The inaugural Off the Grid Telegraph attracted a large, enthusiastic crowd. Photo: Nancy Rubin

By Hannah Long

Haste Street was crowded with Berkeley residents and students for the inaugural Telegraph Off The Grid street food market last night. Long lines of customers formed for each of the eight trucks, which served everything from Filipino fusion to southern-style sandwiches to crème brûlée.

Telegraph Off the Grid (OTG) joins similar events in San Francisco, Marin County, Alameda and North Berkeley. In fact, some customers were drawn to the Telegraph premiere because of enjoyable past food truck experiences.

“It always seems like the food the trucks serve is really interesting, and the people making it seem to really care,” said UC Berkeley student Tim Woods. “I think that food from food trucks is better than food from restaurants.”  “The trucks are great because there is so much variety and so many options, while restaurants are nice because you can settle down and a server will take care of you,” said Gale, a Berkeley resident who didn’t want to use her last name. “On the other hand, at restaurants you are pretty committed to one thing, while at the trucks you can have as many things as you’re willing to wait in line for.”

“There is a real feeling of community at the food truck events,” said student Bhavna Sharma. “This seems almost like a neighborhood barbeque.”

When Berkeleyside broke the news of the new OTG on Telegraph, founder Matt Cohen said he hoped it could bring much-needed foot traffic to the avenue, which has suffered from fire and closed businesses. Last night’s debut certainly met that goal. It’s harder, however, to figure out the longer-run impact.

The style of OTG is sit where you can find a space. Photo: Nancy Rubin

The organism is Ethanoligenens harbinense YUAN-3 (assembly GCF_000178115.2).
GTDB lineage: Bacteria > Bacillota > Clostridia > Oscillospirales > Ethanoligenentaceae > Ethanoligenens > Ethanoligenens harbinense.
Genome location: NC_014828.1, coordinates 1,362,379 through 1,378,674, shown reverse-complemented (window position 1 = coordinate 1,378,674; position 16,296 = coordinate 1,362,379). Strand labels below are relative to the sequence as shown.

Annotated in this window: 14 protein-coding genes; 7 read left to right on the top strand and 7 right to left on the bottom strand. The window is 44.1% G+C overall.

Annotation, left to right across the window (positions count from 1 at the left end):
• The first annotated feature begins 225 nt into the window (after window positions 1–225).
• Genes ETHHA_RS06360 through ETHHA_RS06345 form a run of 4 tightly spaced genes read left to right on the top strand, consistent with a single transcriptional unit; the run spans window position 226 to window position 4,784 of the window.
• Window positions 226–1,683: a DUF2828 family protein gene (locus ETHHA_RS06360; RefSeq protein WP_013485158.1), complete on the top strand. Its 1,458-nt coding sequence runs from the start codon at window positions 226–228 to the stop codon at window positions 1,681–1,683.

Because the food truck and restaurant experiences are so different, it seems unlikely that OTG will detract from the business at restaurants in the area (especially because the food truck event only happens one evening a week). However, the popularity of Telegraph’s OTG may impact the number of customers at the North Berkeley location. Gale, for one, says that she will probably only come to the food trucks at Telegraph because they’re much more convenient to her home in South Berkeley.

The OTG organizers work to have a different mix of trucks at the two events, so there is little overlap.

“I’ve seen a few trucks here that have never been at the North Berkeley location,” said El Cerrito resident Evelyn Blackford. “As long as they can keep a good variety of trucks, it seems like it will be nice for people to have some options, and for Off the Grid to be available in Berkeley two days a week.”

Finally, while North Berkeley’s Off The Grid draws many older Berkeley residents and families, it seems that the Telegraph location will provide a casual, fun, and rather affordable food experience for students, especially come September.

You don’t have to be young to go to OTG Telegraph. Photo: Nancy Rubin
You don’t have to be young to go to OTG Telegraph. Photo: Nancy Rubin

Off The Grid food truck fest to launch on Telegraph Avenue [06.22.12]
Local food names sign up for Off The Grid truck in Berkeley [10.19.11]
Off The Grid to launch street food event in Berkeley [05.17.11]
Crowds turn out for Berkeley’s inaugural Off The Grid [06.02.11]
Why does the street food scene bypass Berkeley? [10.18.10]

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